How to Cool an Older Home (Without Window Units)

Older homes offer a lot of charm, but unfortunately many do not use a central HVAC system, making you wonder how people in the olden days survived without AC. Luckily, some HVAC methods require no ductwork and can efficiently replace those pesky window units.

A central HVAC system cools air at a central location and distributes it through rooms using fans and ductwork. Many modern homes come built with a packaged air conditioner and ducts, but installing this type of system in a home originally built without ducts costs too much for most homeowners. Install a central system that fits the existing framework, or install a split system instead. Read our guide to learn the best way to install an HVAC system without sacrificing space or aesthetics.

Step 1: Research the Pros and Cons of Each Type of System

Central System:

High Velocity HVAC System

A high velocity HVAC system uses a compressor or heat pump and 2-inch ducts to circulate the air. Fear not, these ducts cost less to install than traditional ducts and fit existing framework. This means you don’t have to pay a fortune or rip up the house.

Although convenient, this system comes with cons. Just like with traditional ducts, up to 30% of the air can get lost in the duct due to leaks, holes, and poor connection, however, sealed tubes can prevent some of this leakage. Additionally, high velocity HVAC systems do not create zones, forcing the whole house to stay at one set temperature.

Geothermal Heat Pump:

Geothermal heat pumps use the heat energy underground, rather than gas or electricity, to heat the home. Installing ground loops underground or underwater allows refrigerant to circulate through those loops and absorb geothermal energy. A variety of ground loop systems work in different climates, soil conditions, land sizes, and environmental regulations. Read here to learn more about geothermal heat pumps.

Split System:

Mini Split System

A mini split system uses an outdoor compressor and pumps refrigerant to one or multiple indoor air handlers, typically wall-mounted, that blow air to each room. Ductless HVAC systems, such as mini splits, lose no energy to inefficient ducts and allow for multiple zones.

Fun fact: Depending on where you live, you may be eligible for a rebate for installing a ductless system!

While mini-splits allow for separate zones, they only heat or cool the rooms with designated air handlers.

On top of this, cost remains the biggest downside of a mini split system. On average, a mini split system costs 30% more than a standard central system. However, over time these systems pay for themselves, as the high-energy efficiency offsets the initial cost.

Step 2: Choose the Best System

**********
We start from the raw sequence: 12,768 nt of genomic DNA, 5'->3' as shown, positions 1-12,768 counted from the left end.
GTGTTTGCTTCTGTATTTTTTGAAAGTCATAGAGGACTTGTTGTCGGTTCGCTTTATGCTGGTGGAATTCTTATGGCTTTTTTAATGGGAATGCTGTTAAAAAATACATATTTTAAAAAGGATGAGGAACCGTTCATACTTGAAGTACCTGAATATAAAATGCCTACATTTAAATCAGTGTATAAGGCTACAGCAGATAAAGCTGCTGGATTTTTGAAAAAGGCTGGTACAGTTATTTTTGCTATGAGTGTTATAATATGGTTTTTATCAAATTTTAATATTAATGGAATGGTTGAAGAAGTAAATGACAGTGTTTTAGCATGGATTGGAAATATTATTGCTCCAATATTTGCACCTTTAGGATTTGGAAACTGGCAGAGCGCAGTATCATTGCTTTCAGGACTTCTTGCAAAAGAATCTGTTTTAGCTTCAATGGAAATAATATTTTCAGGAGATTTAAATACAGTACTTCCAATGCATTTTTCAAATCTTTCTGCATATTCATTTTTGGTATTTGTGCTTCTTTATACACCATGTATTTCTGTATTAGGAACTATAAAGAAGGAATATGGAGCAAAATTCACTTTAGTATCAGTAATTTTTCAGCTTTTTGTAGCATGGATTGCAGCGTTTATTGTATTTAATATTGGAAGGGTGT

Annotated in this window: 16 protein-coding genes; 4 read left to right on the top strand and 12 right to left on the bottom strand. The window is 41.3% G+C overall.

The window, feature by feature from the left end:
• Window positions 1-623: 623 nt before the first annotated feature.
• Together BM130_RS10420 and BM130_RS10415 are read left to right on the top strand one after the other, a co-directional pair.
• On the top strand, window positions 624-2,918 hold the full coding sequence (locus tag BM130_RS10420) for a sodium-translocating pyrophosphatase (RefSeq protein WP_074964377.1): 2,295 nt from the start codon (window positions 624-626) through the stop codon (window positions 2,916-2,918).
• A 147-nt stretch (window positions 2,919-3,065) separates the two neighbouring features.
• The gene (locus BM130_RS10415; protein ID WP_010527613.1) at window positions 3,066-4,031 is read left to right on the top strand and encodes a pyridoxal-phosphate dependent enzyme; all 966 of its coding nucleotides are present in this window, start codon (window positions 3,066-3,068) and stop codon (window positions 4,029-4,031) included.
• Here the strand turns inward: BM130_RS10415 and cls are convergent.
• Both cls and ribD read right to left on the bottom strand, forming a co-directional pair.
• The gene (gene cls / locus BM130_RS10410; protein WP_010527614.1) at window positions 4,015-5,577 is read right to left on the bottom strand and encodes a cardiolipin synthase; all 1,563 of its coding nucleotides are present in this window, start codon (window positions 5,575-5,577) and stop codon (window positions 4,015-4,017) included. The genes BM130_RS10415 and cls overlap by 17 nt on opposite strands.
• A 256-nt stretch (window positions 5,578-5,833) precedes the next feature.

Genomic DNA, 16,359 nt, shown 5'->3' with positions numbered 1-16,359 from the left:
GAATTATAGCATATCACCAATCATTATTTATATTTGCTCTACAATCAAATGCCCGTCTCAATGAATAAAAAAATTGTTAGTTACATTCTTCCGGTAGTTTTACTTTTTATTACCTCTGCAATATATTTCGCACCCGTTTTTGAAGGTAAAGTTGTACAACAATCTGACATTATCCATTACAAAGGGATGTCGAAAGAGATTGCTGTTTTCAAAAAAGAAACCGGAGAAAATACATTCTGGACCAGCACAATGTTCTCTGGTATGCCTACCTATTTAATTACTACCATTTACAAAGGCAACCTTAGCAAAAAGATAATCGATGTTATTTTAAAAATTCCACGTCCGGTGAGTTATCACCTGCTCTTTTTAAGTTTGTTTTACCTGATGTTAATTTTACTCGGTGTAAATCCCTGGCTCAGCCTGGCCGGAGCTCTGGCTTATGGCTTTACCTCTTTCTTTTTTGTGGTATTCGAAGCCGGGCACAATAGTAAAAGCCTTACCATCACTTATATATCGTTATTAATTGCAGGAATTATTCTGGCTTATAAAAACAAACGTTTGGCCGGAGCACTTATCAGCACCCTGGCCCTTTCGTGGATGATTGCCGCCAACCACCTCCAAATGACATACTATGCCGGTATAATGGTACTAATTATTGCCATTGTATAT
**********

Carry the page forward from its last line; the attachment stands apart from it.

After learning the general pros and cons of each system, apply them to your home. Some homes work best with a high velocity system while others best utilize a mini split system.

High velocity systems take up more space since they require a suitable place to store the air handler. Keep in mind that the ducts must run throughout the house, which might disrupt the existing structure. High velocity systems can cool an unlimited number of rooms, making this a good system for large homes.

While a mini split system doesn’t use a singular large indoor unit, the indoor units in each room take up some space and may disrupt the home’s aesthetic. More discreet options for indoor units include ceiling recessed, floor mounted, or concealed. Mini split systems work well in smaller homes or in a limited number of rooms.

Step 3: Maximize the System

Don’t just stop after installing the HVAC system. Save even more by making some changes around the house so the HVAC system doesn’t work as hard:

1. Use a fan. Fans cool bodies without lowering the temperature, tricking people into feeling cooler than what the thermostat reading says. In the winter, reverse the direction of the fan to make people feel warmer.

2. Use a dehumidifier. Drier air feels cooler than humid air, even when the temperature stays the same.

3. Close the blinds or curtains. Glass windows let in a lot of sunlight and heat in the summer and cold air in the winter.

4. In the summer, limit use of heat-giving appliances such as ovens.

Ditch those window units and switch to an efficient system to heat or cool any older home. Shop HomElectrical to find all the HVAC products that provide maximum comfort while saving space.

Emily Klump
Emily Klump

Emily Klump is a recent graduate of Kennesaw State University, where she received her degree in English. As a content writer at HomElectrical, she uses her passions for reading, writing, and the Earth to share green products and lifestyle tips with the world. Emily occupies her spare time with a wide range of activities that vary from reading fantasy novels to camping under the stars.

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